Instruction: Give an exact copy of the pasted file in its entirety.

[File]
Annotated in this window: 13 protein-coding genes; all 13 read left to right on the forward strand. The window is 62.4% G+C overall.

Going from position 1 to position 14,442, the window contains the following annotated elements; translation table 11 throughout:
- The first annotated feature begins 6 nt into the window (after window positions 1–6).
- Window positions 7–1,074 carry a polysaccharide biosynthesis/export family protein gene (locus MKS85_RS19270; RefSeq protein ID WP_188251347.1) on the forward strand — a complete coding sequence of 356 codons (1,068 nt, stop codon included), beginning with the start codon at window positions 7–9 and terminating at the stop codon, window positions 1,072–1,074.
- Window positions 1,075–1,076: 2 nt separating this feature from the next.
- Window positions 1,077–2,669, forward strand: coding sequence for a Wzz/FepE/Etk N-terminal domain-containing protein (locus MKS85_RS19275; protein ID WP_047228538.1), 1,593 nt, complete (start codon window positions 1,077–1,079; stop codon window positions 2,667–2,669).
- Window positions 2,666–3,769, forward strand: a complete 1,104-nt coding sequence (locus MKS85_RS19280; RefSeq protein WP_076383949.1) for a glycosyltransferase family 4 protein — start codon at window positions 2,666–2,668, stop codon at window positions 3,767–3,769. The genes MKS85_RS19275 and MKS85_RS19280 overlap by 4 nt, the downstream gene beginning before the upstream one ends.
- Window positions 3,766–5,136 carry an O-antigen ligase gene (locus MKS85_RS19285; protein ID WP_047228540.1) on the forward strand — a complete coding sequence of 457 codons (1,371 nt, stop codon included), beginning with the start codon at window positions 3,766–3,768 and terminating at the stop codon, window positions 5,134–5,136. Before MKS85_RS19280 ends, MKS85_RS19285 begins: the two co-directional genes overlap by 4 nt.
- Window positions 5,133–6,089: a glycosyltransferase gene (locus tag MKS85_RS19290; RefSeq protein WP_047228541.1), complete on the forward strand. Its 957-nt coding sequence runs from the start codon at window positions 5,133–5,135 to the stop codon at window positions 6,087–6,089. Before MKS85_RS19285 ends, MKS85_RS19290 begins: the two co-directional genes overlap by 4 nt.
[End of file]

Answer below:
Annotated in this window: 13 protein-coding genes; all 13 read left to right on the forward strand. The window is 62.4% G+C overall.

Going from position 1 to position 14,442, the window contains the following annotated elements; translation table 11 throughout:
- The first annotated feature begins 6 nt into the window (after window positions 1–6).
- Window positions 7–1,074 carry a polysaccharide biosynthesis/export family protein gene (locus MKS85_RS19270; RefSeq protein ID WP_188251347.1) on the forward strand — a complete coding sequence of 356 codons (1,068 nt, stop codon included), beginning with the start codon at window positions 7–9 and terminating at the stop codon, window positions 1,072–1,074.
- Window positions 1,075–1,076: 2 nt separating this feature from the next.
- Window positions 1,077–2,669, forward strand: coding sequence for a Wzz/FepE/Etk N-terminal domain-containing protein (locus MKS85_RS19275; protein ID WP_047228538.1), 1,593 nt, complete (start codon window positions 1,077–1,079; stop codon window positions 2,667–2,669).
- Window positions 2,666–3,769, forward strand: a complete 1,104-nt coding sequence (locus MKS85_RS19280; RefSeq protein WP_076383949.1) for a glycosyltransferase family 4 protein — start codon at window positions 2,666–2,668, stop codon at window positions 3,767–3,769. The genes MKS85_RS19275 and MKS85_RS19280 overlap by 4 nt, the downstream gene beginning before the upstream one ends.
- Window positions 3,766–5,136 carry an O-antigen ligase gene (locus MKS85_RS19285; protein ID WP_047228540.1) on the forward strand — a complete coding sequence of 457 codons (1,371 nt, stop codon included), beginning with the start codon at window positions 3,766–3,768 and terminating at the stop codon, window positions 5,134–5,136. Before MKS85_RS19280 ends, MKS85_RS19285 begins: the two co-directional genes overlap by 4 nt.
- Window positions 5,133–6,089: a glycosyltransferase gene (locus tag MKS85_RS19290; RefSeq protein WP_047228541.1), complete on the forward strand. Its 957-nt coding sequence runs from the start codon at window positions 5,133–5,135 to the stop codon at window positions 6,087–6,089. Before MKS85_RS19285 ends, MKS85_RS19290 begins: the two co-directional genes overlap by 4 nt.